Obama supporters will anchor their estimates in the worldview most hospitable to Obama’s nomination, and Clinton’s supporters will similarly find ways to justify including Florida and Michigan before it is DNC-legal to do so.

The media may be called upon to take a stand — especially since the superdelegates tend to listen to the media more than other entities — and the most reasonable answer may well be — well, it depends on who you talk to.

Are there historical precedents? Well, Democrats like to count every vote. So — advantage Hillary? But there has to be some tempering factor to account for Obama’s name not being on the Michigan ballot. Ok, but then there has to be some tempering factor to account for the fact that Obama’s campaign made the decision to stay off the Michigan ballot as least as much because they feared losing the state to Clinton as they wanted to make a statement to Iowans about the integrity of the calendar process. Obama’s campaign also made the strategic decision to contest caucuses; the Clinton campaign dumbly decided to avoid them. If they had spent a comparable amount of money and resources in the caucus states, Obama’s margin of victory would have been lower and he certainly would have less of a delegate lead.

These are all arguments… all persuasive in their own way… and they don’t get me any clearer towards the answering the question about which votes to count and which votes to ignore.

Marc Ambinder’s post in the Atlantic.

14 Responses

  1. it’s good news for Obama. Since 2005, his PAC has donated $710,900 to superdelegates, more than three times as much as Clinton’s PAC has. Her PAC distributed $236,100 to superdelegates during the three-year period. The study found that the presidential candidate who gave more money to the superdelegates received their endorsements 82 percent of the time. That’s based on a review of elected officials who are serving as superdelegates and who’d endorsed a candidate as of Feb. 25.

    And I thought it was all about his crappy speeches.

  2. somewhat related to the topic. Krugman has another fantastic article on the race. I love Krugman. This is an actual quote from the article:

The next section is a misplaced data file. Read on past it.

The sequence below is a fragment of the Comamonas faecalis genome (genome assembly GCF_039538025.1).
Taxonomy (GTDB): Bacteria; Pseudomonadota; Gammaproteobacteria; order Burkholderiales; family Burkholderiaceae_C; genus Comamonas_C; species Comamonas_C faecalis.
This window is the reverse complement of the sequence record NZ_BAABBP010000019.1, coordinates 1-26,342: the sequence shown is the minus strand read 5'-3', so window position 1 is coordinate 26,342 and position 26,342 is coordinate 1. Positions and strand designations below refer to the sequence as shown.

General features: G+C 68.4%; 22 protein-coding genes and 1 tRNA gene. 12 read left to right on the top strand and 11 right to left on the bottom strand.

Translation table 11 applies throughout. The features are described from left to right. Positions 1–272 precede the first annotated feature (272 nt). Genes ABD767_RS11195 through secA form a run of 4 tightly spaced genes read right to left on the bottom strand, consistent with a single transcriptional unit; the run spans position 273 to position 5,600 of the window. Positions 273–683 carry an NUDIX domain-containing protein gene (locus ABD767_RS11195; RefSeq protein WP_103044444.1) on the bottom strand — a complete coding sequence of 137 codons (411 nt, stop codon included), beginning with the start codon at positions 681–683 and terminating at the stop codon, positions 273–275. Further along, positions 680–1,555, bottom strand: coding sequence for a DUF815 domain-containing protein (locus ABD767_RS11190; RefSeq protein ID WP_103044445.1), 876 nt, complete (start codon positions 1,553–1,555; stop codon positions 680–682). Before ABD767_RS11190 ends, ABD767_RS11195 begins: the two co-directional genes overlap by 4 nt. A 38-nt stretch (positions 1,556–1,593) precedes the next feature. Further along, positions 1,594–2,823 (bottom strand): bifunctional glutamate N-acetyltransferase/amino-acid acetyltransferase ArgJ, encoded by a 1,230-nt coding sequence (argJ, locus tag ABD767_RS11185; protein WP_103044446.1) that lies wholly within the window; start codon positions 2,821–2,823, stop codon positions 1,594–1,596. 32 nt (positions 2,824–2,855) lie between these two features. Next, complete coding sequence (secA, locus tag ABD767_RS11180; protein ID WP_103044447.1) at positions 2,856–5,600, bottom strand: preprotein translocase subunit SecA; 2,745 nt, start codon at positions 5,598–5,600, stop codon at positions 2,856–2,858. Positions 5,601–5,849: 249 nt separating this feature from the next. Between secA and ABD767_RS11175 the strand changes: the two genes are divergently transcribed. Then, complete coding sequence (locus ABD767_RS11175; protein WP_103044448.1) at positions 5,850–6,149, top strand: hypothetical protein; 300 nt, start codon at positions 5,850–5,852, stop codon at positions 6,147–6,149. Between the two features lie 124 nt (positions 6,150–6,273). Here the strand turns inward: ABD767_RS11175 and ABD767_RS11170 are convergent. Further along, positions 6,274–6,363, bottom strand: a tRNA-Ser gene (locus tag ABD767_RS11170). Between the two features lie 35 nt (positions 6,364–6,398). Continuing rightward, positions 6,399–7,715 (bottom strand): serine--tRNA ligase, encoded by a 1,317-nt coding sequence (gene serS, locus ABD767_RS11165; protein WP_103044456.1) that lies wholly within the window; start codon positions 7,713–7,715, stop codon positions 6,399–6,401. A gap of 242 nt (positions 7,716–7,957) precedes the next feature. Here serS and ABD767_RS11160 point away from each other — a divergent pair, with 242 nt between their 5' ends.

Mrs. Clinton, we’re assured by sources right and left, tortures puppies and eats babies. But her policy proposals continue to be surprisingly bold and progressive.


    Did I mention I love Krugman?

  3. And I thought it was all about his crappy speeches.

    (giggle) — Me too.

  4. The intense competition in the American elections is a tough lesson in democracy for everyone concerned (ie. the world). The vaste amounts of resources and media attention devoted to the on going drama makes one wonder about a lot of things. However it is entertaining and in the midst of all the in-fighting amongst the Democrats, a lot of serious policy issues have been highlighted which can only be a good thing.

  5. Sorry guys. Brains on vacation on the view:

    This dialogue is really embarrassing for The View.

  6. Oh, Bob! You shouldn’t have! You make me feel brand new …


  7. hlr: you are funnee.

  8. ghost2: Just the way to win an election in the United States: shove race around 24/7. Good grief. This is a conversation for off year; it’s no way to win an election.

  9. Let’s remember that after Super Tuesday Obama was behind much more than the 6 percent Hillary is now, and Hillary didn’t send any surrogates to scream at him, or insult him.
    But then she doesn’t play dirty.
    Living near Chicago doesn’t seem to have had the same effect as….

  10. Here’s more reality–Obama’s inexcusable faux pas over the Bataan Death March! ! The timing couldn’t have been better (sarcasm) as the Bataan Memorial Death March is this Sunday in Las Cruces, NM! Last year, over 4,000 people participated!

    Stop by my post which gives some of the history of Bataan and how New Mexico was affected.

    You can bet this won’t be going over real big here in NM!

    Shame on Obama!

    Bill Richardson Should Have Told Obama About the Bataan Death March

  11. the last straw….

    We all have our issues when it comes to speed-writing and spell-check, but on the day that your candidate begins a six-day bus tour across the Keystone State to allow voters to get to know him, well, maybe you should be careful with your spelling of Pennyslvania’s bigger cities. The old lore was that there’s only one burg in the nation that ends with an H. And that’s Pittsburgh, the first stop on Senator Barack Obama’s travels across the state, west to east.

    Maybe Senator Bob Casey should’ve told the campaign that. Instead, it put out this release just a little bit ago with the misspelling twice, one in the subject header and in the caption for photographs:

    “Today, on the first leg of a six-day bus tour through parts of Pennsylvania, Sen. Obama visited with workers at a U.S. Steel plant in Pittsburg.” Now we’d understand it if someone had trouble spelling Monongahela. (Or pronouncing it.)

  12. This post is pretty funny, but it ignores the way that pundits have the power to shape reality… Those pundits saying Hillary would lose a certain state could potentially cause many of her supporters to stay home with a feeling that their votes don’t count.

  13. “Sorry guys. Brains on vacation on the view:

    This dialogue is really embarrassing for The View.”

    I must say that the only thing The View has ever been good for is providing ammo to sexists who think women are stupid. People should just stop watching that drivel. They argued about whether the Earth was flat, for Democritus’ sake.

  14. Good to know you are censoring posts now. Not even those evil baddies at DailyKos and Huffington Post tell Hillary supporters they can’t reply. Pathetic.